This debate should have begun at least 20 years ago, but there are signs that we are approaching the point where the current NHS system is unsustainable. Sooner or later, we will have to face up to this impending reality. Is it not better to do so while the hospitals and GP surgeries are just about working?

To see the original of this article CLICK HERE
The Labour party has never since the NHS’s inception missed an opportunity to lay claim to having founded the NHS and attributing it to Aneurin Bevan. As with so much else that seems to emmanate from socialists it is a misleading and dishonest claim.
Clearly William Beveridge drew up his report the background of which can be read CLICK HERE
Churchill’s wartime government endorsed the 300 page 1942 report and in 1943 Churchill gave an undertaking that whatever government was elected after the w ar they would impliment the report, having gained the undertaking of both Labour & The Liberals.
Unfortunately the task fell to Labour and the deeply unpopular Aneurin Bevan was tasked with the job of implementation – whther of his own volition or under the influence of his openly Communist wife, Jenny Lee, he immediately campaigned to change the structure of the NHS as clearly laid out by Beveridge – it was thus that Bevan converted the brave concept of the NHS placing it under direct control of the Government and the management of 14 separate Health Boards.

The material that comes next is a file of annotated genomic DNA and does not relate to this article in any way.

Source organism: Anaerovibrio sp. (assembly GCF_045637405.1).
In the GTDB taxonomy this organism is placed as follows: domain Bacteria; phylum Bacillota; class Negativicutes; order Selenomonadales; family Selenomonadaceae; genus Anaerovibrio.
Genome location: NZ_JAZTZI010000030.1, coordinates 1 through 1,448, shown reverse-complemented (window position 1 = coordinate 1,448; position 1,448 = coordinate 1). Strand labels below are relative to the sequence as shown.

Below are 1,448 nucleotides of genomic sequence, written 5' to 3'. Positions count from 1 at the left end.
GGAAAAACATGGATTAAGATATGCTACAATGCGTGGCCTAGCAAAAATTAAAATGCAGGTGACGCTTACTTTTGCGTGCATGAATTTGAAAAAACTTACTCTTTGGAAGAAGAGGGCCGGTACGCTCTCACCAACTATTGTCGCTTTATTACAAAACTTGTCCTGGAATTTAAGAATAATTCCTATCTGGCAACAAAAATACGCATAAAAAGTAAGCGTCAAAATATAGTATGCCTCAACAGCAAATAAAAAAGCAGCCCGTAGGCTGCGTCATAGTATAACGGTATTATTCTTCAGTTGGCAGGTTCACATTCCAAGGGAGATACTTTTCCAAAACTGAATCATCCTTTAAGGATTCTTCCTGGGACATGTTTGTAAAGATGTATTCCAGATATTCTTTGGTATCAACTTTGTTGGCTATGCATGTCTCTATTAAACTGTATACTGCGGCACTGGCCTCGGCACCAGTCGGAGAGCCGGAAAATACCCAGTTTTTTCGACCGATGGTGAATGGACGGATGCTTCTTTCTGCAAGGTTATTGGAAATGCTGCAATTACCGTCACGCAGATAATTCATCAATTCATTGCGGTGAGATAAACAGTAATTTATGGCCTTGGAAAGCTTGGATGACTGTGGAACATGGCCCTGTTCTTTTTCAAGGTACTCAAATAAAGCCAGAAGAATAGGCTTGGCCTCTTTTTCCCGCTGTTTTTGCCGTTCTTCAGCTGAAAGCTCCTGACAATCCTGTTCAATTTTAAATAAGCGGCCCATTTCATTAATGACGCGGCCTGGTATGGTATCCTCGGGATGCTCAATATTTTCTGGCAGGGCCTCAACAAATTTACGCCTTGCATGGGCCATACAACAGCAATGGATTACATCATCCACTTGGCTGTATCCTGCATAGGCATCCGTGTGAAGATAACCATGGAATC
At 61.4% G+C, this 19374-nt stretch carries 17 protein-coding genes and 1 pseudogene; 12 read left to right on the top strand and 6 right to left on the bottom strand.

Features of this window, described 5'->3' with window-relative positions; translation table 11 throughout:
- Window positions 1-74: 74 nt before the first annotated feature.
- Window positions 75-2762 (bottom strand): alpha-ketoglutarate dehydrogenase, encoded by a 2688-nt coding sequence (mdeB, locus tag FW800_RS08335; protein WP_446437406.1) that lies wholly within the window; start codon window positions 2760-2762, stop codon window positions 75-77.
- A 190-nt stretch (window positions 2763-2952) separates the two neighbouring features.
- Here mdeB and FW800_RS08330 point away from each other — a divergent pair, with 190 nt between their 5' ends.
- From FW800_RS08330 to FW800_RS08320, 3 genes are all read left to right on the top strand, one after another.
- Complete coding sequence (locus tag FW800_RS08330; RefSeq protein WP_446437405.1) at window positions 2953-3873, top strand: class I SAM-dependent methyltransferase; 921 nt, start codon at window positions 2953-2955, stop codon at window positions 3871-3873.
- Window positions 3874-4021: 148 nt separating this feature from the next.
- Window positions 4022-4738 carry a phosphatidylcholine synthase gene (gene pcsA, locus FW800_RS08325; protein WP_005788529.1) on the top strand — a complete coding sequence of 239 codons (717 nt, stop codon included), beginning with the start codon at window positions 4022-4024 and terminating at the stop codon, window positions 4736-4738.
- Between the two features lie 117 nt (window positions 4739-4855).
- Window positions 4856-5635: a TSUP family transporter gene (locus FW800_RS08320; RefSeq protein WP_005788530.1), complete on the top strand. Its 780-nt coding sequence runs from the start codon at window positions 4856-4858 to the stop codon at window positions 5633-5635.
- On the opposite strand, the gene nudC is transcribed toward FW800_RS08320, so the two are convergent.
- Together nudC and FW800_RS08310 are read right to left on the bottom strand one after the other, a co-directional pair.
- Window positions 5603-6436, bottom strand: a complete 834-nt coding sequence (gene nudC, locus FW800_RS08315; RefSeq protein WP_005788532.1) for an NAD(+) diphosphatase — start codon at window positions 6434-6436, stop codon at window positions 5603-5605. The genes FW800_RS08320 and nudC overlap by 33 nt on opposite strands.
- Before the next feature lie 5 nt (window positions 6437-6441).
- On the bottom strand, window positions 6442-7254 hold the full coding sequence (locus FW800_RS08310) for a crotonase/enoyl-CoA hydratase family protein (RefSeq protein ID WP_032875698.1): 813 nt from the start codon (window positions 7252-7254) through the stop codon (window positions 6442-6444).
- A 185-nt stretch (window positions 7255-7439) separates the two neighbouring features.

Thus began the unravelling of the economist Sir William Beveridge’s report and the conversion of the NHS to being a political football – the seeds of the NHS’s problems of today were sewn by this meddling and ineptitude of Aneurin Bevan and although evelcted from a humble background in a Welsh Valleys Constituency he rarely returned and eventually died of stomach cancer on his farm in the home counties!
More of this background can be found if you CLICK HERE
Unpalatable as Socialists may find the truth it is worthy of note that the implementation of the Beveridge Report was a cross party decision and the ineptitude of that implementation and the problems of today were as a result of the ineptitude of Aneurin Bevan his personal ambitions endorsed by his socialist colleagues!
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     Greg_L-W
Greg Lance-Watkins
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Any help and support YOU can give her will be hugely welcome.
I do make a lousy patient!

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YOU are welcome to call me, minded that I am NOT medically trained, if you believe I can help you in ANY way. .

Regards,
Greg_L-W.